A peppery quality of wine is usually noticeable in many Rhône wines that have an aroma of black or white pepper and a pungent flavor.
This term usually is more applicable to fragrant, aromatic white wines than to red wines. However, some dry white wines (particularly Condrieu) and sweet white wines can have a strong perfumed smell.
A winemaking technique of punching down the cap of grape skins that forms during the beginning of the wine’s fermentation. This is done several times a day, occasionally more frequently, to extract color, flavor, and tannin from the fermenting juice.
Rich, concentrated wines can often have the smell and taste of ripe plums. When they do, the term plummy is applicable.
Ponderous is often used as a synonym for massive, but to be more specific, a massive wine is simply a big, rich, very concentrated wine with balance, whereas a ponderous wine is a wine that has become heavy and tiring to drink.
Wines that mature quickly are precocious. However the term also applies to wines that may last and evolve gracefully over a long period of time, but taste as if they are aging quickly because of their tastiness and soft, early charms.
Wines produced from grapes that are overripe take on the character of prunes. Pruney wines are flawed wines.
Late-harvest wines that are meant to be drunk at the end of a meal can often be slightly raisiny, which in some ports and sherries is desirable. However, a raisiny quality is a major flaw in a dinner wine.
Wines that are high in extract, flavor, and intensity of fruit.
A wine is ripe when its grapes have reached the optimum level of maturity. Less than fully mature grapes produce wines that are underripe, and overly mature grapes produce wines that are overripe.
A very desirable character of wines, roundness occurs in fully mature wines that have lost their youthful, astringent tannins, and also in young wines that have soft tannins and low acidity.
A general descriptive term that denotes that the wine is round, flavorful, and interesting to drink.
A weak, feeble, watery or diluted wine lacking concentration is said to be shallow.
An undesirable trait, sharp wines are bitter and unpleasant with hard, pointed edges.
A synonym for velvety or lush, silky wines are soft, sometimes fat, but never hard or angular.
Some wines, either because of the soil or because of the barrels used to age the wine, have a distinctive smoky character. Côte Rôtie and Hermitage often have a roasted or smoky quality.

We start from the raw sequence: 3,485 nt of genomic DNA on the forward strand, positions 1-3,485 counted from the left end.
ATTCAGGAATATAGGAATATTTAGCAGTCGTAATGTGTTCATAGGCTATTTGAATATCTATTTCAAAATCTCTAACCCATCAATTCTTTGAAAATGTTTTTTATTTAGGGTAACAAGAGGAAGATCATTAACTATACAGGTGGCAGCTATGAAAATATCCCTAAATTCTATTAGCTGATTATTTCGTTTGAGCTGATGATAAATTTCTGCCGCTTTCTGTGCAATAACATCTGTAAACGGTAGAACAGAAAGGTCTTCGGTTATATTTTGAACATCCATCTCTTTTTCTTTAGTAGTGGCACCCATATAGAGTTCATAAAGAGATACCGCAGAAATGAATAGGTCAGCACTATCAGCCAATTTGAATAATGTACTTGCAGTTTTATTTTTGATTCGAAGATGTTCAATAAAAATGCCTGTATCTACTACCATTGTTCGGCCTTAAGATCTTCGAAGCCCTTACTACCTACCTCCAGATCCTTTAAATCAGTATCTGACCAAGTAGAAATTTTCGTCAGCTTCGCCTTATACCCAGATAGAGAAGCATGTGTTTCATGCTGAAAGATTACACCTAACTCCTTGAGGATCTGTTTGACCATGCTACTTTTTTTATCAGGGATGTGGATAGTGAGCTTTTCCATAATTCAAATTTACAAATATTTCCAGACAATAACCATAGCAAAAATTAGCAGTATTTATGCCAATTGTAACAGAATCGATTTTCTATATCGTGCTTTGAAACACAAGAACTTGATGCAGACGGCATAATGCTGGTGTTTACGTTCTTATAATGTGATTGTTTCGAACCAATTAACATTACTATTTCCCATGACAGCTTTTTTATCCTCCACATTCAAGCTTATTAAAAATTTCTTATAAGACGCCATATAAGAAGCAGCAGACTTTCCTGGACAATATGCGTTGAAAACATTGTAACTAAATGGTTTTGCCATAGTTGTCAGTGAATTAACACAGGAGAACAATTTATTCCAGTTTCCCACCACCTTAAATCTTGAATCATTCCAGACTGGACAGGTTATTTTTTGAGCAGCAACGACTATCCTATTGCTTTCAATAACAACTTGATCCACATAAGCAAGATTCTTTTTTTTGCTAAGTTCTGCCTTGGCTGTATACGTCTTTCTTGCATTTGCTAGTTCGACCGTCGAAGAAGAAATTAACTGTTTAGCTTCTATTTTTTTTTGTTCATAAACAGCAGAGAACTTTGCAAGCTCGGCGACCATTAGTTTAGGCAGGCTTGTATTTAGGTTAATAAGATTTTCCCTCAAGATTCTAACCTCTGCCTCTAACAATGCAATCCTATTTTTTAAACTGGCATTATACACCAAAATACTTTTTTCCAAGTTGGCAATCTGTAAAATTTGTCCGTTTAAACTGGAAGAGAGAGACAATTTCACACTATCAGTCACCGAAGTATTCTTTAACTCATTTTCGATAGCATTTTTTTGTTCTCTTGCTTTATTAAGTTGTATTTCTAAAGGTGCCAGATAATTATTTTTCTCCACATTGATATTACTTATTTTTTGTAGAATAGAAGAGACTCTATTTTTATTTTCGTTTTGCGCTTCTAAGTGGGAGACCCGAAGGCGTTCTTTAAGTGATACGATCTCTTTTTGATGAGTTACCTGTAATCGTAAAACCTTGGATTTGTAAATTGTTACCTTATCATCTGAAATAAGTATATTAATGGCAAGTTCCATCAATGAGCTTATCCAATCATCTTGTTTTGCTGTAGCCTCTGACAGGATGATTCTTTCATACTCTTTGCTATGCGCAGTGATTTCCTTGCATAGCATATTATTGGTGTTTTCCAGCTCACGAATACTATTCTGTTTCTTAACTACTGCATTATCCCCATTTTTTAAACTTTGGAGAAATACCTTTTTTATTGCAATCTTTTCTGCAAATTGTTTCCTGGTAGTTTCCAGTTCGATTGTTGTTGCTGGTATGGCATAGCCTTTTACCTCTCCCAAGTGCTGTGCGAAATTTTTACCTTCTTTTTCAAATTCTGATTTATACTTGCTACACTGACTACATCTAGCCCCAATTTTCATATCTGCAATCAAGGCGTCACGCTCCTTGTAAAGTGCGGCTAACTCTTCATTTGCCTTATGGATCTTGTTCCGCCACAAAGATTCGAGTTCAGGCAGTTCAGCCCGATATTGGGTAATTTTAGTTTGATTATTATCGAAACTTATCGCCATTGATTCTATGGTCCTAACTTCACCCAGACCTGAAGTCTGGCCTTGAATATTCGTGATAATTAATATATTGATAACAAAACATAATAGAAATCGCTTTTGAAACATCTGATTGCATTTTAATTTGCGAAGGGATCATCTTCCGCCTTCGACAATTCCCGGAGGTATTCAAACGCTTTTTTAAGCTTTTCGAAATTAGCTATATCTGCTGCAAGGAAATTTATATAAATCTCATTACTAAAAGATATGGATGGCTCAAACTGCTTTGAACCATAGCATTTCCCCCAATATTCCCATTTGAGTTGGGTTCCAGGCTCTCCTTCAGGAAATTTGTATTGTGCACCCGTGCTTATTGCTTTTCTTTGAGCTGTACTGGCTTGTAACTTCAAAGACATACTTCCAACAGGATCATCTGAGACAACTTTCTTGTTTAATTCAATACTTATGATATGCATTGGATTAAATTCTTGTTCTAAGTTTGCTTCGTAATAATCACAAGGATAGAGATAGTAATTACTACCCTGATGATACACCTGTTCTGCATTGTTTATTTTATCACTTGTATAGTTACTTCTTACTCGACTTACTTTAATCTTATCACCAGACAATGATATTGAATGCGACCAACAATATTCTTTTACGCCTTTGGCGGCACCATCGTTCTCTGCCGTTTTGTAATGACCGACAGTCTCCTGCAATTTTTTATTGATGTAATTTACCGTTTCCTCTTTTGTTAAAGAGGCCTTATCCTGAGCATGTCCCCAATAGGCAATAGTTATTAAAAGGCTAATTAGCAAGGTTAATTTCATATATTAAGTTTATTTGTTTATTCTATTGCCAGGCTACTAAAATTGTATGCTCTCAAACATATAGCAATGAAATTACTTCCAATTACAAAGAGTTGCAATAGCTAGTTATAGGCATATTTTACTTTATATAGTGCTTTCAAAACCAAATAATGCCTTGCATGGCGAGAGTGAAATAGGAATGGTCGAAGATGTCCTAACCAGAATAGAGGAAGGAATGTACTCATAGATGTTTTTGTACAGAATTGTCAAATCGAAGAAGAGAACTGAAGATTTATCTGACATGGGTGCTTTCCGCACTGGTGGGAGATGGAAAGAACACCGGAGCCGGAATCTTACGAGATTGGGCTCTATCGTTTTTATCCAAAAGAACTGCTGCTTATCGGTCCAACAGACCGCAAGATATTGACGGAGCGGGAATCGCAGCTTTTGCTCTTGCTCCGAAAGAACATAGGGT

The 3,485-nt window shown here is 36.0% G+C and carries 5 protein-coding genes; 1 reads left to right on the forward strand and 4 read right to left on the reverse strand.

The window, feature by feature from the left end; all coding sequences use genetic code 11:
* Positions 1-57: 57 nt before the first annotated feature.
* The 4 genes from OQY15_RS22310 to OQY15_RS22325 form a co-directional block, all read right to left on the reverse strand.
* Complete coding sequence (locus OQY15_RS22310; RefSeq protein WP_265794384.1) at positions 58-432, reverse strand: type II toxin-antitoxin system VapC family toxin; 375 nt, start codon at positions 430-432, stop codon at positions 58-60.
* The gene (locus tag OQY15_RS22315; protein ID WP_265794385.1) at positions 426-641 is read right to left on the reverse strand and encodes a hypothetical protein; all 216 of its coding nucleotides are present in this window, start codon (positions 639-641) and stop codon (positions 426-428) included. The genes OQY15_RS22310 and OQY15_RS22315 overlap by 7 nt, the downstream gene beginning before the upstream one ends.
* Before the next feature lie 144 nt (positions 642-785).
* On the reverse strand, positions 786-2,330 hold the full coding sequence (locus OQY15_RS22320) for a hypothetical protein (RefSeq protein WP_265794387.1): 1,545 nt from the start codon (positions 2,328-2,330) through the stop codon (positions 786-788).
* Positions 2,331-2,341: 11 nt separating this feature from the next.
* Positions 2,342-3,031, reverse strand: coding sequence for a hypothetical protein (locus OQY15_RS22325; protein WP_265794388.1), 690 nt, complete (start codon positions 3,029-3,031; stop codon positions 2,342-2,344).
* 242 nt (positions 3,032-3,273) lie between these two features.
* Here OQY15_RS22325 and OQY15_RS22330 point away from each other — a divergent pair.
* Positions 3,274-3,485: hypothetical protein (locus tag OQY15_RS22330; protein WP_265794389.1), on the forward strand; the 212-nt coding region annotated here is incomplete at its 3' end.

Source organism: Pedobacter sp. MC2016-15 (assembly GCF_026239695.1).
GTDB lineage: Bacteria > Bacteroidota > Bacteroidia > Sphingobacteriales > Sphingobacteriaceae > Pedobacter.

A soft wine is one that is round and fruity, low in acidity, and has an absence of aggressive, hard tannins.
Wines often smell quite spicy with aromas of pepper, cinnamon, and other well-known spices. These pungent aromas are usually lumped together and called spicy.
Dull, heavy wines that are oxidized or lack balancing acidity for freshness are called stale.
A synonym for vegetal, but used more frequently to denote that the wine has probably had too much contact with the stems, resulting in a green, vegetal, or stalky character to the wine.
A supple wine is one that is soft, lush, velvety, and very attractively round and tasty. It is a highly desirable characteristic because it suggests that the wine is harmonious.
The tannins of a wine, which are extracted from the grape skins and stems, are, along with a wine’s acidity and alcohol, its lifeline. Tannins give a wine firmness and some roughness when young, but gradually fall away and dissipate. A tannic wine is one that is young and unready to drink.
Sharp, acidic, lean, unripe wines are called tart. In general, a wine that is tart is not pleasant.
Rich, ripe, concentrated wines that are low in acidity are often said to be thick.
A synonym for shallow; it is an undesirable characteristic for a wine to be thin, meaning that it is watery, lacking in body, and just diluted.
Young wines that have good acidity levels, good tannin levels, and are well made are called tightly knit, meaning they have yet to open up and develop.
A smell of grilled toast can often be found in wines because the barrels the wines are aged in are charred or toasted on the inside.
Some red wines have the scent of fresh tobacco. It is a distinctive and wonderful smell in wine.
This type of oak comes from the forest of Tronçais in central France.
Rich, lush, intense wines with layers of concentrated, soft, velvety fruit are said to be unctuous.
An undesirable characteristic, wines that smell and taste vegetal are usually made from unripe grapes. In some wines, a subtle vegetable garden smell is pleasant and adds complexity, but if it is the predominant character, it is a major flaw.
A textural description and synonym for lush or silky, a velvety wine is a rich, soft, smooth wine to taste. It is a very desirable characteristic.
Viscous wines tend to be relatively concentrated, fat, almost thick wines with a great density of fruit extract, plenty of glycerin, and high alcohol content. If they have balancing acidity, they can be tremendously flavorful and exciting wines. If they lack acidity, they are often flabby and heavy.
A volatile wine is one that smells of vinegar as a result of an excessive amount of acetic bacteria present. It is a seriously flawed wine.
When a wine is overly oaky it is often said to be woody. Oakiness in a wine’s bouquet and taste is good up to a certain point. Past that point, the wine is woody and its fruity qualities are masked by excessive oak aging.